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Violin Cuts a Real Sweetheart Deal with Toshiba

The widgets, called Velocity, are good for four capacities between 1.37TB and 11TB

Toshiba, the big NAND Flash memory chip maker, and Violin Memory, a maker of arrays using those chips, started cuddling deeper under the bedclothes Monday because of an expanded strategic alliance that's supposed to give Violin full visibility and control of the supply chain, manufacturing, distribution and R&D efforts at the foundry, chip and software layers.

The deal, which probably would never have been cut if Toshiba wasn't invested in Violin and which is supposed to presage mass adoption of Flash, also involves new faster Flash-based PCIe memory cards from Violin that replace more energy-demanding hard disk drives for permanent storage in data center servers.

The widgets, called Velocity, are good for four capacities between 1.37TB and 11TB at prices ranging from $3-$6 a gigabyte. They're also bootable and - because of less cooling air flow - more of them can be stuffed into a server than other Flash memory cards.

Soon such cards are supposed to be the fastest-growing enterprise memopry segment and Violin's entry will pose a hazard for Virident, LSI and Fusion-io (whose former CEO was Violin's current CEO Don Basile).

Violin's widgets are supposed to have a two-to-four-times price/performance advantage over Fusion-io and Virident.

The cards use a lightweight driver so expensive host CPU and DRAM resources aren't required and application performance isn't compromised.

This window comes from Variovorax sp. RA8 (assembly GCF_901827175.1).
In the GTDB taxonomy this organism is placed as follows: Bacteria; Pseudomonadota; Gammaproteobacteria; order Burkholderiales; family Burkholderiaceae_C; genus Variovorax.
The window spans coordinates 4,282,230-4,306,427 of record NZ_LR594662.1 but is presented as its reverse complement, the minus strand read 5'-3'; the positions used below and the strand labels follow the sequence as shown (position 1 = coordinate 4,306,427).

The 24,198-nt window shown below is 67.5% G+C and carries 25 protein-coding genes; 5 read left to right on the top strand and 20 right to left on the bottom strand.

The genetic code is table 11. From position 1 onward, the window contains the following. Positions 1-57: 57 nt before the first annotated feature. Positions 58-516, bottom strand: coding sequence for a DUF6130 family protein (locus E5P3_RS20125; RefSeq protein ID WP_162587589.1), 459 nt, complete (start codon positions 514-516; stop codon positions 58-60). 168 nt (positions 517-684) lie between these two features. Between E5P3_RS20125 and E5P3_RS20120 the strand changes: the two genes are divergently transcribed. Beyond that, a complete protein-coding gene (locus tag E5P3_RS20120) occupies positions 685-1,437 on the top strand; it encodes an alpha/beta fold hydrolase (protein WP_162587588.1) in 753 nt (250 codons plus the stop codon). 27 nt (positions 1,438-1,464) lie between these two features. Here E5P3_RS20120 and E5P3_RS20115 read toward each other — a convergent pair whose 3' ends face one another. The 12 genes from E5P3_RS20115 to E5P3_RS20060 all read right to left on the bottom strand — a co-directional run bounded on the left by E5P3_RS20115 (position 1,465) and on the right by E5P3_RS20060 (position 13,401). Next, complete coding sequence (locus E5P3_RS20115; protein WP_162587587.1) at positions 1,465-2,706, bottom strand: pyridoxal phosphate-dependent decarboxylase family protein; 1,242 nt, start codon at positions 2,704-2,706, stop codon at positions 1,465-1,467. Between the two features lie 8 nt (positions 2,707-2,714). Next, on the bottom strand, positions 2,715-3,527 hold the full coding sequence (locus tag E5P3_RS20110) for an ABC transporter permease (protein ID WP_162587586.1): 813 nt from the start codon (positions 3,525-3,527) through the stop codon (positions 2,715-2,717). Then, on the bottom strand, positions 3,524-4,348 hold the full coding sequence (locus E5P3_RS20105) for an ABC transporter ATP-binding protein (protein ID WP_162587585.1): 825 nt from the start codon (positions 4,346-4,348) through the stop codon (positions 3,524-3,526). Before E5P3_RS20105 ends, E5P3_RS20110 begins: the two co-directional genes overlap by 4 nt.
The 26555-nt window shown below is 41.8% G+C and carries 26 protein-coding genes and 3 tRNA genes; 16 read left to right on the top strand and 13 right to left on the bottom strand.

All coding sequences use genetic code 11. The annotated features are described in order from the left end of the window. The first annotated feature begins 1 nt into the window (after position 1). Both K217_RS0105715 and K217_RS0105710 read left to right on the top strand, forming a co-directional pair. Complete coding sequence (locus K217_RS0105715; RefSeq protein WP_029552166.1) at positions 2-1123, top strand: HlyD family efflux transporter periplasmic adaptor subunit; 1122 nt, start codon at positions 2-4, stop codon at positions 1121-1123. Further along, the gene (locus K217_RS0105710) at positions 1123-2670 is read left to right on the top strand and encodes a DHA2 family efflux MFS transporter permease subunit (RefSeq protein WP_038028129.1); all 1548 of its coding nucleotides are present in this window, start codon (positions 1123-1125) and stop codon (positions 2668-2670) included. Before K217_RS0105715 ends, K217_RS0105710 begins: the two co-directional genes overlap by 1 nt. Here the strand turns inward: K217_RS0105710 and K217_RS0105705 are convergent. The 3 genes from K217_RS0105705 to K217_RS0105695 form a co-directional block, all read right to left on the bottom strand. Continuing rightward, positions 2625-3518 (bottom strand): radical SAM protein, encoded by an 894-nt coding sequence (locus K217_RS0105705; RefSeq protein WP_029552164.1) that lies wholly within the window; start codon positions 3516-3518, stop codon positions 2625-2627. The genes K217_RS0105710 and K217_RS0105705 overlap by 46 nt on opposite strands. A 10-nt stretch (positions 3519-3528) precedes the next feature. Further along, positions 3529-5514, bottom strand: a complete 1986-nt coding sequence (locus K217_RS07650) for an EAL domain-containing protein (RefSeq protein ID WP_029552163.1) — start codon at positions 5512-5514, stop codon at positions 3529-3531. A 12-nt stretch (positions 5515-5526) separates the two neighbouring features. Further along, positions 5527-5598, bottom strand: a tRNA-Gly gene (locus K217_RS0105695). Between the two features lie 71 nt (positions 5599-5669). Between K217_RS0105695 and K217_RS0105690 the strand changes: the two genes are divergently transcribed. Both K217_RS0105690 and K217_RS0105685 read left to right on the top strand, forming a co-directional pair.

Because of its new agreement with Toshiba, Violin should be able to guarantee customers a steady supply of product - despite tsunamis - and deliver its new third-generation Velocity PCIe cards cheaper than other people.

Violin figures the deal immediately streamlines the supply chain because it won't have to work through "multiple layers of aggregation and margin ‘add-on' before the final product reaches a customer." Apparently EMC can't say the same thing.

Violin, which is closing in on an IPO reportedly in early May, sees a pretty future as the "de facto choice for an all-silicon data center" as the world moves to a transaction-oriented ecosystem that needs split-second results. It's confident its 1.37TB card with its price/performance density will start broad industry adoption.

Toshiba, which has decent channels and already resells Violin's arrays, gets licensing and distribution rights to the new Violin IP. It's supposed to create its own PCIe cards using Violin's knowhow. It will also negotiate for Violin with server makers.

"The PCIe card market is important to Toshiba's customers," Hiroyuki Sato, the vice-president of the Storage Products Division at Toshiba's chip arm, said in a statement "Expanding our strategic relationship with Violin Memory will allow us to bring the valuable Violin enterprise IP to a broad range of industry-leading solutions in our future product offerings."

Basile said, "Our new focus on PCIe cards will allow both companies to drive radical new economics that lead to the mass adoption of memory-based architectures. NAND memory is now a requirement at every level from the smart connected device to the core of the cloud and the enterprise data center."

More Stories By Maureen O'Gara

Maureen O'Gara the most read technology reporter for the past 20 years, is the Cloud Computing and Virtualization News Desk editor of SYS-CON Media. She is the publisher of famous "Billygrams" and the editor-in-chief of "Client/Server News" for more than a decade. One of the most respected technology reporters in the business, Maureen can be reached by email at maureen(at) or paperboy(at), and by phone at 516 759-7025. Twitter: @MaureenOGara

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